Celebrating the OED with verse

26th June 2018

News, Student news, Alumni news

Celebrating 90 years of the OED, Wadham English Fellow, Jane Griffiths, features in a new video on her poem ‘nature, n.1’.

 

  • Wadham English fellow, Jane Griffiths

In the film, Jane discusses her poem which draws on her experience as Editorial Assistant and Assistant Editor at the Oxford English Dictionary between 1997 and 2002. Her most memorable entry that she worked on during that time was 'nature, n.1'.

 

She suggests in the interview, that each dictionary definition is an artificial construct – a large amount of information on each word, given a coherent form.

“But the dictionary, no matter how hard it tried could never fully constrain the English language,” she says.

 “In this poem, I’ve deliberately used a huge amount of material, some of which draws on my time editing the OED, whether that’s the editorial process or slightly more random things”, she adds.

The poem ‘nature, n.1’ is from her fourth collection, Terrestrial Variations (2012).

Watch the video here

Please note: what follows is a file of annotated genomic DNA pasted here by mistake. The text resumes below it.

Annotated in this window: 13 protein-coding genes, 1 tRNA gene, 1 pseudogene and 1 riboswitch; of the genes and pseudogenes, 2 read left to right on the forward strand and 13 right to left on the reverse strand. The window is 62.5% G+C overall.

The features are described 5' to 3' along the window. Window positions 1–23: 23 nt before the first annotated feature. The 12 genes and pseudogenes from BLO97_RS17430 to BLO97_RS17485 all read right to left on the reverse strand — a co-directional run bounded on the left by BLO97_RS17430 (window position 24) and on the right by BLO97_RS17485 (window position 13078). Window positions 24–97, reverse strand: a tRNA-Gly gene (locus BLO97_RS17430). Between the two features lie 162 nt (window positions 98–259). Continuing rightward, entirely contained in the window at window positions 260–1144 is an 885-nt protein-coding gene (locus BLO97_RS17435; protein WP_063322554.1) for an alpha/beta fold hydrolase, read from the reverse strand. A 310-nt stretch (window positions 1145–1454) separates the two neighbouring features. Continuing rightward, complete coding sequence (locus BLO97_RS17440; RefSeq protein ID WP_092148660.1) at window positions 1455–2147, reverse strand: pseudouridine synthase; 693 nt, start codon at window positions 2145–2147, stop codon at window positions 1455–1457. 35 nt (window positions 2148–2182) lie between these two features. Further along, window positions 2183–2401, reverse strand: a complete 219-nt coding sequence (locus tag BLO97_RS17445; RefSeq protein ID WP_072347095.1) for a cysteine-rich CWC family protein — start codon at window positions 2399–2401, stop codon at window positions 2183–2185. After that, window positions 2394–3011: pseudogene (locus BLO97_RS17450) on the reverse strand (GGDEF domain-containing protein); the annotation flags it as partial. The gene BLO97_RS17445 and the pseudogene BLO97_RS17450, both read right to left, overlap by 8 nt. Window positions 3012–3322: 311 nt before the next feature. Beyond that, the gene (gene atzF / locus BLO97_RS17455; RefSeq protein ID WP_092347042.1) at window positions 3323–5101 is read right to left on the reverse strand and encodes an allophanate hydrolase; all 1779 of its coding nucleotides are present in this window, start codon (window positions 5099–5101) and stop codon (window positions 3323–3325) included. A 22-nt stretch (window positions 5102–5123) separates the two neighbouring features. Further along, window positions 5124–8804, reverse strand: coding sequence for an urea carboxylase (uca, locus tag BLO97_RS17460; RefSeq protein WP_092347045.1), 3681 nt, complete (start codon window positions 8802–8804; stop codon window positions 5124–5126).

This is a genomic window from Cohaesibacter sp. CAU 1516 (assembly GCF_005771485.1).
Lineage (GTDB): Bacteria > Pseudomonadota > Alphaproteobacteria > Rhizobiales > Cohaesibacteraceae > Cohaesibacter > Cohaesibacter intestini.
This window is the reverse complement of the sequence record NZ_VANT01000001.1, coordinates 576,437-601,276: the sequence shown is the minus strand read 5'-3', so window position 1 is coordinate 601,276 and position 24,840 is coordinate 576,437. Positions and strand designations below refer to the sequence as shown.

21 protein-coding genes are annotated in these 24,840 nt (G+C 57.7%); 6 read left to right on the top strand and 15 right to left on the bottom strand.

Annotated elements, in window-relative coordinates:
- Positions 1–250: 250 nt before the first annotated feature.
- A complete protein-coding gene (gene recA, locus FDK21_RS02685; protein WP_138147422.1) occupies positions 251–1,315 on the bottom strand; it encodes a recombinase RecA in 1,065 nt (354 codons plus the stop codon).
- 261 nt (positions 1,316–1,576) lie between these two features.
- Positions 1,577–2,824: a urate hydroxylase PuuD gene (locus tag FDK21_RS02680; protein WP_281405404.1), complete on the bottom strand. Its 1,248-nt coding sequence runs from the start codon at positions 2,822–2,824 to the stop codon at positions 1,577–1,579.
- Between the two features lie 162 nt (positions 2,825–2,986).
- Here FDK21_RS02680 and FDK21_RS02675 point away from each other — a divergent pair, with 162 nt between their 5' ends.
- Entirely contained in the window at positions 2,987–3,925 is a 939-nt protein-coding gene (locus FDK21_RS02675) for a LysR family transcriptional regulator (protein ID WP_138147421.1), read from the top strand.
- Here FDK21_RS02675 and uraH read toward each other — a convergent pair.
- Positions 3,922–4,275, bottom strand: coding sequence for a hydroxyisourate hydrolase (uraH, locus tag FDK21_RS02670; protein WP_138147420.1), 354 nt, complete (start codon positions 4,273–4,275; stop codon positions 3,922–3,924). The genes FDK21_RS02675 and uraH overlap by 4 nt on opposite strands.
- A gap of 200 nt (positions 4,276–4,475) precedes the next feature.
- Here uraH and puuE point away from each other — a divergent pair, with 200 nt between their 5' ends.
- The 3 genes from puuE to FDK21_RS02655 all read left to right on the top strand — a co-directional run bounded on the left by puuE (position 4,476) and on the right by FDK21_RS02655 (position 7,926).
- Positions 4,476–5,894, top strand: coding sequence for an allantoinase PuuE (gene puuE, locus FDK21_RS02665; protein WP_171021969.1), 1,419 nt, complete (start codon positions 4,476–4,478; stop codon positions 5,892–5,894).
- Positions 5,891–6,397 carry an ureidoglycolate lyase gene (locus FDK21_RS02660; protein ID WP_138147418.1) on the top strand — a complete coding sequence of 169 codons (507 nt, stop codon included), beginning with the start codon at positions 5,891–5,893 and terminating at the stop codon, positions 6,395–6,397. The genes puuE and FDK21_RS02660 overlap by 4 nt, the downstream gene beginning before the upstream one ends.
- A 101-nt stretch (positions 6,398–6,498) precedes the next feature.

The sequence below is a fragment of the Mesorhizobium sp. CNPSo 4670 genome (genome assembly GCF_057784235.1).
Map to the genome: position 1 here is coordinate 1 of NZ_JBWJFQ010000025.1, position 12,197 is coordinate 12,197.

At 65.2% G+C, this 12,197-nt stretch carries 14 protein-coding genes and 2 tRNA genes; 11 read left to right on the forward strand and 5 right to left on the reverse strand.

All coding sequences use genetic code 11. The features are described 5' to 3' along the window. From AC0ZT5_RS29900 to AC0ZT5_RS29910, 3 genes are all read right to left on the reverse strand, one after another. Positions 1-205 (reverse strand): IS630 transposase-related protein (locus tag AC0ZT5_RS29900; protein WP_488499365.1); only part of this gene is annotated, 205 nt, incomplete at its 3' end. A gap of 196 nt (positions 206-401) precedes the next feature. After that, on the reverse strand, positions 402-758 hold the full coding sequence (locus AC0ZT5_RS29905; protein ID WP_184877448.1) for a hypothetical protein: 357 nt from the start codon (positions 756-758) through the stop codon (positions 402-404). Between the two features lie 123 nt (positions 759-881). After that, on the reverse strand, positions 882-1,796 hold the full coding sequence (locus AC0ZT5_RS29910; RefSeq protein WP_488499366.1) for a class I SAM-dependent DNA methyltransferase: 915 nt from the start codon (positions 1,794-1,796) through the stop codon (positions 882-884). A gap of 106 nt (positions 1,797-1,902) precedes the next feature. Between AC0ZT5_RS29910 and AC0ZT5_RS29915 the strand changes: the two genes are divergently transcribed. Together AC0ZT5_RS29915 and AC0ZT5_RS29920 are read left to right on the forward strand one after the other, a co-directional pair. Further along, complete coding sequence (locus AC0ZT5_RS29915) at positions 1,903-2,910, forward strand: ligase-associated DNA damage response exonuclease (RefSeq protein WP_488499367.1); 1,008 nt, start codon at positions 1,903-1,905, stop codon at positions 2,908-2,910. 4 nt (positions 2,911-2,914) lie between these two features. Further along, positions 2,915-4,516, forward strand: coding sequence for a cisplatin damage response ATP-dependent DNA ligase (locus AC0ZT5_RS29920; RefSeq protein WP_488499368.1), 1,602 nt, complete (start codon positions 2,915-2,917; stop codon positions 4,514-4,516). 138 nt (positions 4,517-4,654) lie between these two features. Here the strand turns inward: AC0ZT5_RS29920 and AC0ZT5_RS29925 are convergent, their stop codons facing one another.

nature, n.1

If a painter shows redcoats, small dogs vanishing
in the thick of the middle distance,
trees angled like spears

If a lexicographer traces four distinct branches
of nature or strings a paper rose, crimson,
from the office rubber plant

If a man treads softly from bed to bathroom
without so much as a towel, with misplaced
confidence in the one-way glass

These are all ways of being in the world:
more or less complicated, more or less connected
by the words forest and heart.

They are brave, these people, but how to show it
given the gap between what we know
and what we’re willing to go into

between the glass and the garden, the sycamore
and its key, the separate trees and the tree-
shaped negatives between?

The man, the rose, the perspectival exercise
with dogs and horses all figure their own
weight in words, and then some:

so many ways of being objective, hunting down
the sense of things through the forest’s wooden
cross-references and margins of error.

The man stands in perfect equilibrium.
The glass-walled office among the sycamores
is turning and turning.

The dogs are vanishing still, each with its assigned
senses, its independent character or existence.
On paper, the rose flourishes.

But are you following? Would you, if I asked,
walk with me between the trees where it’s cold
and snowing lightly and our tracks

show how things are beside themselves in
the tangle of the interior which is also,
in extended use, the heart?

With thanks to Bloodaxe Books for permission to publish ‘nature, n.1’.